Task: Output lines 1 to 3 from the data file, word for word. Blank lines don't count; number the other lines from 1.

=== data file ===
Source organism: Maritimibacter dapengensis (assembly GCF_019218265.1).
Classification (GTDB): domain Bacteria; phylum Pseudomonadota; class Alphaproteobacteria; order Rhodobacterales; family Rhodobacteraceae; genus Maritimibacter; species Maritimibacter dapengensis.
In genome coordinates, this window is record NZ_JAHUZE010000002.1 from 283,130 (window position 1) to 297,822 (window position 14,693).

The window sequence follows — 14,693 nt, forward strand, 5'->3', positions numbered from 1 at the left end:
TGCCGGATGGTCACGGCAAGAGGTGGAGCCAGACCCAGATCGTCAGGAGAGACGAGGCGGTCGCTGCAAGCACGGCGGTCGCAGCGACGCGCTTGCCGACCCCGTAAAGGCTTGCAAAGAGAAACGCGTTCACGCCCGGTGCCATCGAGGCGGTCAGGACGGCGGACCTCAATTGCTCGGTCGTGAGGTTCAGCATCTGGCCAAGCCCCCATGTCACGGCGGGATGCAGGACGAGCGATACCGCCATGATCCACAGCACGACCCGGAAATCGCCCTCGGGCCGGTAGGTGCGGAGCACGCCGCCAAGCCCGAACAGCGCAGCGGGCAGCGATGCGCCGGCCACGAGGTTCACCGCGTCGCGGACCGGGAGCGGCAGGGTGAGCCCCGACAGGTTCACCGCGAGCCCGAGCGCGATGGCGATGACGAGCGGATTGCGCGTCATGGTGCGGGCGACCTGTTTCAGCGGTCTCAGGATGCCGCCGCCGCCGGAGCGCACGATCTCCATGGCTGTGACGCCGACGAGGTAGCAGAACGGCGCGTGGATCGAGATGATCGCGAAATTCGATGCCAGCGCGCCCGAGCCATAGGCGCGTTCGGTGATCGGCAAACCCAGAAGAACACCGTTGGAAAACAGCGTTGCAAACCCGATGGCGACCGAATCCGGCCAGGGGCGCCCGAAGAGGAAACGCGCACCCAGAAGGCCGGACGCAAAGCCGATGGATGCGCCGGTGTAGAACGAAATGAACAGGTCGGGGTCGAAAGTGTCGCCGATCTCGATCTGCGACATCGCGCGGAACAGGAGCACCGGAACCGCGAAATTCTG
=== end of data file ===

Source organism: Maritimibacter dapengensis (assembly GCF_019218265.1).
Classification (GTDB): domain Bacteria; phylum Pseudomonadota; class Alphaproteobacteria; order Rhodobacterales; family Rhodobacteraceae; genus Maritimibacter; species Maritimibacter dapengensis.
In genome coordinates, this window is record NZ_JAHUZE010000002.1 from 283,130 (window position 1) to 297,822 (window position 14,693).